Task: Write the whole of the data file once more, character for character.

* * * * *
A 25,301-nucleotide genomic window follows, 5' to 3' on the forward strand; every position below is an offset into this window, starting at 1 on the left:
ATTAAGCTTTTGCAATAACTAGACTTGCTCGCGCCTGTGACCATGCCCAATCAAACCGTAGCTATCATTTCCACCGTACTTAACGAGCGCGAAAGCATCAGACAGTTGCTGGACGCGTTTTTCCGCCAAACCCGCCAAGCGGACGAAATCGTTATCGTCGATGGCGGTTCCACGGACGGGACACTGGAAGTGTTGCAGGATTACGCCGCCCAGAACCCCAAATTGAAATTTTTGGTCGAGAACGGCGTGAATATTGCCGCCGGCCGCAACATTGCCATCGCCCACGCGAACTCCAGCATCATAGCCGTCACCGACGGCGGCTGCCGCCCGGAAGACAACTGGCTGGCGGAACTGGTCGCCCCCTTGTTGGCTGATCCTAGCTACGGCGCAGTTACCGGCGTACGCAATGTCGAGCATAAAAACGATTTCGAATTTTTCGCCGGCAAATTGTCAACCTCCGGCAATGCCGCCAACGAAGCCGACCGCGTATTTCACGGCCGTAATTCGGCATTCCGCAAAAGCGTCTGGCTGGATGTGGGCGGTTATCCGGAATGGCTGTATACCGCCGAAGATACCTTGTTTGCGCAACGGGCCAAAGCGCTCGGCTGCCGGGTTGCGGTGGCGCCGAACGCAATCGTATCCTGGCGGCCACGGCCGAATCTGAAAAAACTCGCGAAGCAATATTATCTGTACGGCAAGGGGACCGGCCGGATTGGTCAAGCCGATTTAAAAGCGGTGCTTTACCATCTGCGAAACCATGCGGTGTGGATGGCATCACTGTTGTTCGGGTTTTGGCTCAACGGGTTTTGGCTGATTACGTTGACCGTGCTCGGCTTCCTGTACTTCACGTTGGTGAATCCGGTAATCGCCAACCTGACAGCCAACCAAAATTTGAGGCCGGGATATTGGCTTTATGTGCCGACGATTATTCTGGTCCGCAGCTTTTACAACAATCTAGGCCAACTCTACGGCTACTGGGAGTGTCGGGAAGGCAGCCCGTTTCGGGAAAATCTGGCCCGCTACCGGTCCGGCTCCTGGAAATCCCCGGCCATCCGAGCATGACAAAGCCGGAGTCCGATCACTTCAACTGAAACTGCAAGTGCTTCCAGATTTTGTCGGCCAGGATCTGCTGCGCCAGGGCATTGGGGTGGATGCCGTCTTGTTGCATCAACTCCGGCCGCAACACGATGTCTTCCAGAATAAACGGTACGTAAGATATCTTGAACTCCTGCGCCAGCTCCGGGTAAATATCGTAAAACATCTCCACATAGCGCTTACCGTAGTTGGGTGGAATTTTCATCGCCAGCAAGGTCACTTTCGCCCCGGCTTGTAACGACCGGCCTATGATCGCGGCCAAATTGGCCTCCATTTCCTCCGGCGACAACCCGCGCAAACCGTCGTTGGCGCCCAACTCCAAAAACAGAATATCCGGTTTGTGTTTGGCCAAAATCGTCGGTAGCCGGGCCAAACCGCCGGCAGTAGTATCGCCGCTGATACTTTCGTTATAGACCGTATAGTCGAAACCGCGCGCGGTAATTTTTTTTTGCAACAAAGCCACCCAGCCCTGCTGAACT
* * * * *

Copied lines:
A 25,301-nucleotide genomic window follows, 5' to 3' on the forward strand; every position below is an offset into this window, starting at 1 on the left:
ATTAAGCTTTTGCAATAACTAGACTTGCTCGCGCCTGTGACCATGCCCAATCAAACCGTAGCTATCATTTCCACCGTACTTAACGAGCGCGAAAGCATCAGACAGTTGCTGGACGCGTTTTTCCGCCAAACCCGCCAAGCGGACGAAATCGTTATCGTCGATGGCGGTTCCACGGACGGGACACTGGAAGTGTTGCAGGATTACGCCGCCCAGAACCCCAAATTGAAATTTTTGGTCGAGAACGGCGTGAATATTGCCGCCGGCCGCAACATTGCCATCGCCCACGCGAACTCCAGCATCATAGCCGTCACCGACGGCGGCTGCCGCCCGGAAGACAACTGGCTGGCGGAACTGGTCGCCCCCTTGTTGGCTGATCCTAGCTACGGCGCAGTTACCGGCGTACGCAATGTCGAGCATAAAAACGATTTCGAATTTTTCGCCGGCAAATTGTCAACCTCCGGCAATGCCGCCAACGAAGCCGACCGCGTATTTCACGGCCGTAATTCGGCATTCCGCAAAAGCGTCTGGCTGGATGTGGGCGGTTATCCGGAATGGCTGTATACCGCCGAAGATACCTTGTTTGCGCAACGGGCCAAAGCGCTCGGCTGCCGGGTTGCGGTGGCGCCGAACGCAATCGTATCCTGGCGGCCACGGCCGAATCTGAAAAAACTCGCGAAGCAATATTATCTGTACGGCAAGGGGACCGGCCGGATTGGTCAAGCCGATTTAAAAGCGGTGCTTTACCATCTGCGAAACCATGCGGTGTGGATGGCATCACTGTTGTTCGGGTTTTGGCTCAACGGGTTTTGGCTGATTACGTTGACCGTGCTCGGCTTCCTGTACTTCACGTTGGTGAATCCGGTAATCGCCAACCTGACAGCCAACCAAAATTTGAGGCCGGGATATTGGCTTTATGTGCCGACGATTATTCTGGTCCGCAGCTTTTACAACAATCTAGGCCAACTCTACGGCTACTGGGAGTGTCGGGAAGGCAGCCCGTTTCGGGAAAATCTGGCCCGCTACCGGTCCGGCTCCTGGAAATCCCCGGCCATCCGAGCATGACAAAGCCGGAGTCCGATCACTTCAACTGAAACTGCAAGTGCTTCCAGATTTTGTCGGCCAGGATCTGCTGCGCCAGGGCATTGGGGTGGATGCCGTCTTGTTGCATCAACTCCGGCCGCAACACGATGTCTTCCAGAATAAACGGTACGTAAGATATCTTGAACTCCTGCGCCAGCTCCGGGTAAATATCGTAAAACATCTCCACATAGCGCTTACCGTAGTTGGGTGGAATTTTCATCGCCAGCAAGGTCACTTTCGCCCCGGCTTGTAACGACCGGCCTATGATCGCGGCCAAATTGGCCTCCATTTCCTCCGGCGACAACCCGCGCAAACCGTCGTTGGCGCCCAACTCCAAAAACAGAATATCCGGTTTGTGTTTGGCCAAAATCGTCGGTAGCCGGGCCAAACCGCCGGCAGTAGTATCGCCGCTGATACTTTCGTTATAGACCGTATAGTCGAAACCGCGCGCGGTAATTTTTTTTTGCAACAAAGCCACCCAGCCCTGCTGAACT